From left to right: Patricia Hartge, M.A., Sc.D., NCI Division of Cancer Epidemiology and Genetics (DCEG); Robert N. Hoover, M.D., Sc.D., DCEG; Julie Palmer, Sc.D., Boston University; James Cerhan, M.D., Ph.D., Mayo Clinic; Anne Zeleniuch-Jacquotte, M.D., New York University; Michael J. Thun, M.D., American Cancer Society; Deborah Winn, Ph.D., NCI Epidemiology and Genomics Research Program (EGRP), Division of Cancer Control and Population Sciences (DCCPS); Chinonye Harvey, M.P.H., EGRP; Geoffrey Tobias, DCEG. Not Pictured Daniela Seminara, Ph.D., M.P.H., EGRP.


The purpose of the 2008 annual meeting was to review scientific accomplishments and opportunities and devise the best research strategies for the next three years. Representatives of the member cohorts discussed challenges, reviewed and evaluated ongoing projects, considered proposals for new initiatives, and implemented a strategic plan to sustain the cohorts and their ongoing projects.

A workshop on research methodology for cohort and consortial studies fostered discussion of advances and challenges in research methods, expanding ascertainment of cancer and non-cancer outcomes, and statistical views of time and privacy in cohort studies. EGRP grantee Julie Palmer, Sc.D., of Boston University and the Black Women's Health Study, moderated the session on advances and challenges in research methods. The session included presentations by EGRP grantees Leslie Bernstein, Ph.D., of the City of Hope's Beckman Research Institute and Principal Investigator (PI) of the California Teachers Study, who discussed obtaining tumor blocks for breast cancer cases; and Susan Hankinson, Sc.D., of Harvard University and PI of the Nurses' Health Study I, who talked about data collection in an aging cohort.

EGRP grantee James Cerhan, M.D., Ph.D., of the Mayo Clinic and PI of the Iowa Women's Health Study, moderated a session on expanding the ascertainment of outcomes, which included a presentation by grantee Beth Virnig, Ph.D., of the University of Minnesota, who spoke about Medicare linkage to the Iowa Women's Health Study.

The Cohort Consortium's major goals are to: 1) continue support for the major ongoing projects; 2) foster additional genome-wide association studies in other uncommon cancers and relevant subpopulations, such as African-American men; 3) launch a large analysis from questionnaire data (e.g., BMI and cancer risks); 4) explore alternative ways to fund cohort infrastructure maintenance; 5) continue to develop research methodologies, such as sample collection processes and standardization of data collection, in new and established cohorts; 6) continue to foster new opportunities for consortial projects; 6) develop liaisons with other consortia; and 7) enhance statistical advice across projects.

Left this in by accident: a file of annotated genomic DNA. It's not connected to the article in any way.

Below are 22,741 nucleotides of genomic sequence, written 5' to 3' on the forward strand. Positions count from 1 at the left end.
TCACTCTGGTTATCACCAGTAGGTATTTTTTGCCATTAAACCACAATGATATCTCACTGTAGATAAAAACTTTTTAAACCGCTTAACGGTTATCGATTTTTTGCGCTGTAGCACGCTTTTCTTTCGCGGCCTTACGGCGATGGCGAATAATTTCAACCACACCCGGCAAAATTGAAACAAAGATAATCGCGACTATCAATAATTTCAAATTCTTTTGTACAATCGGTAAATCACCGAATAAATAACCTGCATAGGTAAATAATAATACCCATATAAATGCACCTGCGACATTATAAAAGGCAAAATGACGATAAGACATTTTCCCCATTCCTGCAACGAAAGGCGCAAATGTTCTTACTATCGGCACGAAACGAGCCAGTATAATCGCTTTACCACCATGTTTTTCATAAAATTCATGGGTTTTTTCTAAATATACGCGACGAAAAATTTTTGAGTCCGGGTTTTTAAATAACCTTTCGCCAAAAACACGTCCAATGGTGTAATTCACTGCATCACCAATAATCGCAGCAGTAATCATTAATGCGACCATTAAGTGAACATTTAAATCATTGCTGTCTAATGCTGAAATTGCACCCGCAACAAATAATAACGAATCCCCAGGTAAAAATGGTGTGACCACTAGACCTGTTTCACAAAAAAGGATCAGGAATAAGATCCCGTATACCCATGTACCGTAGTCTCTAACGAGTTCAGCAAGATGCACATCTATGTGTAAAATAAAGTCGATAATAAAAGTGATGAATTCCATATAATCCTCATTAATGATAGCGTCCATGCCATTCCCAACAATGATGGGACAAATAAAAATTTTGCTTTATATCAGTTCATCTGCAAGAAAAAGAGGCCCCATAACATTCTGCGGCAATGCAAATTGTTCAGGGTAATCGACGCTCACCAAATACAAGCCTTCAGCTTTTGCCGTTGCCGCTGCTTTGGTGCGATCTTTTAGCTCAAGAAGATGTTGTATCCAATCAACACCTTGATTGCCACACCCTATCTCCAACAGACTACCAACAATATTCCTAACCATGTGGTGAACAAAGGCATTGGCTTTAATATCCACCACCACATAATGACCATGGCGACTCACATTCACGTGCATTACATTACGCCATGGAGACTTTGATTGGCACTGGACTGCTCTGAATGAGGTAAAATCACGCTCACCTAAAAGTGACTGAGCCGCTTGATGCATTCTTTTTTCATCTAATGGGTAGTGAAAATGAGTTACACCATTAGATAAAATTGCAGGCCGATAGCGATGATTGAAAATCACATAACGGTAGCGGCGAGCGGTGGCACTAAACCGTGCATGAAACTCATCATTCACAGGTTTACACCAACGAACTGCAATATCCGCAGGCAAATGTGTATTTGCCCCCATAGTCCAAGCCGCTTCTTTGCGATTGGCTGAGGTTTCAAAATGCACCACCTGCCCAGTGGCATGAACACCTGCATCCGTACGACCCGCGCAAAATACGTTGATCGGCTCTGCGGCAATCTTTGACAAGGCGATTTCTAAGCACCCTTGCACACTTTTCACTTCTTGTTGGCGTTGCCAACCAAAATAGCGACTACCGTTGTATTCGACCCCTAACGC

Participants reviewed progress on achieving the goals and plans to develop a comprehensive approach to support cancer epidemiology cohorts. They discussed identification of issues common to cohort operations, development of a better understanding of the challenges faced by larger cancer epidemiology cohorts, and exploration of new mechanisms and management approaches to maintain, update, and evaluate cohorts in tight financial times. They also were tasked with addressing future directions for studies of genetic variants and other high-priority research questions; issues related to data harmonization, biospecimens, questionnaires, statistical analyses, and non-cancer endpoints; resource needs; and models for interactions with other consortia.

As a result of the meeting, the participants developed a Strategic Plan that focuses on: 1) emphasizing the Cohort Consortium's core strengths − prospective data, large sample size, and some repositories; avoiding duplication of what can be done elsewhere; and 3) improving the ease and speed of projects the membership supports.

In addition, several Cohort Consortium research projects and working groups held ancillary meetings in conjunction with the meeting, including the BPC3, VDPP, PanScan, and working groups focused on liver, gastrointestinal system, endometrial, brain, and male breast cancers.

Learn more about the Cohort Consortium, its research, and working groups.